In Christ,   Alex
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« Reply #8 on: July 13, 2009, 03:24:01 PM »

Alexander,

I also have some Catholic friends whose devotions include the Jesus Prayer.

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« Reply #9 on: July 13, 2009, 09:07:47 PM »

I don't see the rosary as un-Orthodox.  I don't pray the rosary daily, but sometimes I pray it when in an uncomfortable situation.  It keeps my mind directed towards God. 

As far as the propriety of the rosary in an Orthodox context, I have only three concerns. 

1) The addition of the luminous mysteries affects the traditional understanding of the rosary as the layman's psalter.  The monks would pray the 150 psalms, the laypeople 150 Ave Maria's--or Pater Noster's as was initially the case.  The luminous mysteries themselves are good (who can contend with the Transfiguration Smiley ), yet I wonder about the ramifications of moving away from traditional associations.

2) Some Latin spiritualities (e.g. Ignatian) advise using the imagination to place oneself within a Biblical scene.  The Eastern Fathers, on the other hand, advise against imagination.  How one meditates on the mysteries may therefore be different.  Which leads to...

3) The question of what should be one's focus while praying the rosary.  When Latin Catholic, I prayed the rosary on a more regular basis than now, and I did not know whether it better to focus on the event and the fruits, or on the words of each Hail Mary, Glory Be and Our Father. 

My Orthodox priest gave me a "pinkie" rosary and explained how the Irish used to pray it concealed up their sleeves to avoid problems with the British.  police

     


« Last Edit: July 13, 2009, 09:24:43 PM by StGeorge » Logged
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« Reply #10 on: July 13, 2009, 10:21:42 PM »

I don't see the rosary as un-Orthodox.  I don't pray the rosary daily, but sometimes I pray it when in an uncomfortable situation.  It keeps my mind directed towards God. 

As far as the propriety of the rosary in an Orthodox context, I have only three concerns. 

1) The addition of the luminous mysteries affects the traditional understanding of the rosary as the layman's psalter.  The monks would pray the 150 psalms, the laypeople 150 Ave Maria's--or Pater Noster's as was initially the case.  The luminous mysteries themselves are good (who can contend with the Transfiguration Smiley ), yet I wonder about the ramifications of moving away from traditional associations.

2) Some Latin spiritualities (e.g. Ignatian) advise using the imagination to place oneself within a Biblical scene.  The Eastern Fathers, on the other hand, advise against imagination.  How one meditates on the mysteries may therefore be different.  Which leads to...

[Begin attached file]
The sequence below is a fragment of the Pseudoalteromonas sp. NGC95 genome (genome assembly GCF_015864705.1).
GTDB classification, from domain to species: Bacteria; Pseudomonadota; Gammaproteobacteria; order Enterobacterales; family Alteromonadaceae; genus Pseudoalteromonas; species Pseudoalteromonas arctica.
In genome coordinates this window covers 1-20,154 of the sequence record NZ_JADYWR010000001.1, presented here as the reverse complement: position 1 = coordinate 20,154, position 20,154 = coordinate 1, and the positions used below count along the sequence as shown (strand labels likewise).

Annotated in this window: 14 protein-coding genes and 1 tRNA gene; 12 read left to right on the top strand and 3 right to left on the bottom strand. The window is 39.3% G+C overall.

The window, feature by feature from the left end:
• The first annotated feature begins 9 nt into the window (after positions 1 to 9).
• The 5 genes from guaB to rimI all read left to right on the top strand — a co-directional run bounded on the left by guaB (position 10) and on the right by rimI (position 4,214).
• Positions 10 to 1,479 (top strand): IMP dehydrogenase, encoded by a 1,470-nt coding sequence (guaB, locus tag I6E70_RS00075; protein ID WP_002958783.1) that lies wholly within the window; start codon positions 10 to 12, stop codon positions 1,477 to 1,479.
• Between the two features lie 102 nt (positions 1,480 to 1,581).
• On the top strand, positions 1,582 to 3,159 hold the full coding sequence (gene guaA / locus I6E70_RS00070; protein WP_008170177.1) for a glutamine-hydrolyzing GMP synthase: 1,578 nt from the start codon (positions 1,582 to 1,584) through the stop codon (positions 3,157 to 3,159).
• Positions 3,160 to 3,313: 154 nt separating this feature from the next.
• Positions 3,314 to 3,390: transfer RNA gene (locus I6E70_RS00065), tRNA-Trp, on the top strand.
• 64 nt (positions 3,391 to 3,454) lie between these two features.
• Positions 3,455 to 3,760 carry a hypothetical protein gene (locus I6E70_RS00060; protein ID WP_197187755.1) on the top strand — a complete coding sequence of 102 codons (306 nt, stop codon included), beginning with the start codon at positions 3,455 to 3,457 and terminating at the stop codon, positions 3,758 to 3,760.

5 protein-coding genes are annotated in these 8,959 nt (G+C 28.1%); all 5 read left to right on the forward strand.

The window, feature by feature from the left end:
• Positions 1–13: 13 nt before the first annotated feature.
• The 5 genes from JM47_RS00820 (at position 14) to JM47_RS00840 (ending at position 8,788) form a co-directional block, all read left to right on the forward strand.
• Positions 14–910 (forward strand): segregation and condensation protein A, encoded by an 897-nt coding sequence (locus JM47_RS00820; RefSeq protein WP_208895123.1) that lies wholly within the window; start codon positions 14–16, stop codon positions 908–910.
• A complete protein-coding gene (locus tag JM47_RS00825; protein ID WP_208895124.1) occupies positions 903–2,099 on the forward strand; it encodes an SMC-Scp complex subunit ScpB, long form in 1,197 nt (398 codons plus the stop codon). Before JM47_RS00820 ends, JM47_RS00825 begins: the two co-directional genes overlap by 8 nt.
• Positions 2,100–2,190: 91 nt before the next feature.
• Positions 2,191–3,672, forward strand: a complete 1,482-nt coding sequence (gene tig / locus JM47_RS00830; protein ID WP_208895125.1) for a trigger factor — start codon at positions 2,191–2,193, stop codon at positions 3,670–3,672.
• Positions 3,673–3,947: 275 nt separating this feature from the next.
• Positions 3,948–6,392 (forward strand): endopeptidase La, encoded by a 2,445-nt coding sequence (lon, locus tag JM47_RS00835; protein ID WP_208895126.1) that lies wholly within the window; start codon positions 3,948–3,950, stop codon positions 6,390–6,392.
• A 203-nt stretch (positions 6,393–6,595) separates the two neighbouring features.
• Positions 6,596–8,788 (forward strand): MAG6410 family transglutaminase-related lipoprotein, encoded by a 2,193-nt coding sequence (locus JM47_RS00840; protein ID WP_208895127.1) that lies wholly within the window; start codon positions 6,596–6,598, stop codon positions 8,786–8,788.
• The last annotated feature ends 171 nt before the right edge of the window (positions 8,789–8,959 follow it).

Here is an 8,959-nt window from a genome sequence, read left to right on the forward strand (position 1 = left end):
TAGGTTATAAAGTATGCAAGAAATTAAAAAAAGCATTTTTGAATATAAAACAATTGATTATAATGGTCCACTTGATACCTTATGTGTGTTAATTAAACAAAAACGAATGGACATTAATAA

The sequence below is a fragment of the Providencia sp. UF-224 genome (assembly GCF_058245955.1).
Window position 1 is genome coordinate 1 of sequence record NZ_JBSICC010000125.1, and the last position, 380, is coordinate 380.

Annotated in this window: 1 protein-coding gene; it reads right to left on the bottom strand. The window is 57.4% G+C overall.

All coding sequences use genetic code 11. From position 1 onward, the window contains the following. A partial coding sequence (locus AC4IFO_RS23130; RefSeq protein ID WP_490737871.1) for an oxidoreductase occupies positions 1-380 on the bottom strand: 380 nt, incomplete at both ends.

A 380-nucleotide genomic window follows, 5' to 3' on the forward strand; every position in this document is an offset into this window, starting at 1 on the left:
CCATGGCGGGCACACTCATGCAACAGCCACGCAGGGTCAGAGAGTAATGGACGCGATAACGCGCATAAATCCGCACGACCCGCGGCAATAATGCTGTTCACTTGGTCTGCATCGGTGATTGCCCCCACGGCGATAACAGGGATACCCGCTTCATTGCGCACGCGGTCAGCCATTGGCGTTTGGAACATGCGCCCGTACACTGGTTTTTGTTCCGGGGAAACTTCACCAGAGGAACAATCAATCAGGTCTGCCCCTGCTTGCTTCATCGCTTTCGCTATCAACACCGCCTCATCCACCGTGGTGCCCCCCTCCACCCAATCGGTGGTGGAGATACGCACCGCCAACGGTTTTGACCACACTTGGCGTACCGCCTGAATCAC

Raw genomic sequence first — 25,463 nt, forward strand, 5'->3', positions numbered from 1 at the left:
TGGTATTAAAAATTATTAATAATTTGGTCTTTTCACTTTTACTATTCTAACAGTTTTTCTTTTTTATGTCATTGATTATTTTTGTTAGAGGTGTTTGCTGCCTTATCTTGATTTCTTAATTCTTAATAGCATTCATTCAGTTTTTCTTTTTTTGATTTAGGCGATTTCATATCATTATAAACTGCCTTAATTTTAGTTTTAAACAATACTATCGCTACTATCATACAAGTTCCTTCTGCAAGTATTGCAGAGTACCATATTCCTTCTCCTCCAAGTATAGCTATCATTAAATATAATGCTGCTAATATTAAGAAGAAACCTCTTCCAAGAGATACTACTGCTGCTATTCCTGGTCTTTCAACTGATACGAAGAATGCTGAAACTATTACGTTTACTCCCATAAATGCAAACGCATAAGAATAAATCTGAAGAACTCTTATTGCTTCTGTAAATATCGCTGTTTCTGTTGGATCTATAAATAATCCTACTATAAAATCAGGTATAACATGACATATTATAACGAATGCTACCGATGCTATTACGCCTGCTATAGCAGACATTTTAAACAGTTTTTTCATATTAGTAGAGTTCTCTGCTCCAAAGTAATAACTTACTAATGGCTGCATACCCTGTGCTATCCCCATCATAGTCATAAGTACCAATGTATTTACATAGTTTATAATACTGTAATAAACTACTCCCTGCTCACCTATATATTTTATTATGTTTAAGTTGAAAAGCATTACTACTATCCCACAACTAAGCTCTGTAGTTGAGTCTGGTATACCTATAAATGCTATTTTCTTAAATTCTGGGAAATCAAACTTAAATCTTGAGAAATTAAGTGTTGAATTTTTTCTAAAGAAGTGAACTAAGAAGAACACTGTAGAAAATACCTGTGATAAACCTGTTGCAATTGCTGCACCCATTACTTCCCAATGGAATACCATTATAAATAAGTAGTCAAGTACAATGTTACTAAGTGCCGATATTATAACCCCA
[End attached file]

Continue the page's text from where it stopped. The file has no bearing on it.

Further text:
3) The question of what should be one's focus while praying the rosary.  When Latin Catholic, I prayed the rosary on a more regular basis than now, and I did not know whether it better to focus on the event and the fruits, or on the words of each Hail Mary, Glory Be and Our Father. 

My Orthodox priest gave me a "pinkie" rosary and explained how the Irish used to pray it concealed up their sleeves to avoid problems with the British.  police

     
Like this?  This in an Irish Penal Rosary from the Penal Codes instituted against the Roman Catholics by the Protestant Brits.  This is what I carry around with me at work.



Or this?  This is simply a decade Rosary that's very similar to the Penal Rosary.


Then there's the unique "Credit Card Rosary"
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« Reply #11 on: July 13, 2009, 11:25:42 PM »

Some links of interest:

Serge (he posts here infrequently - he's an alpaca actually) had a good link on a rosary used in Byzantine Rite Catholic churches:
http://www.angelfire.com/pa3/OldWorldBasic/Rosary.htm

Other links:

http://orthodoxwiki.org/Rosary

http://www.westernorthodox.com/rosary

http://www.rosaryworkshop.com/HISTORY-AlexRoman.html

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« Reply #12 on: July 14, 2009, 09:59:48 AM »

I don't see the rosary as un-Orthodox.  I don't pray the rosary daily, but sometimes I pray it when in an uncomfortable situation.  It keeps my mind directed towards God. 

As far as the propriety of the rosary in an Orthodox context, I have only three concerns.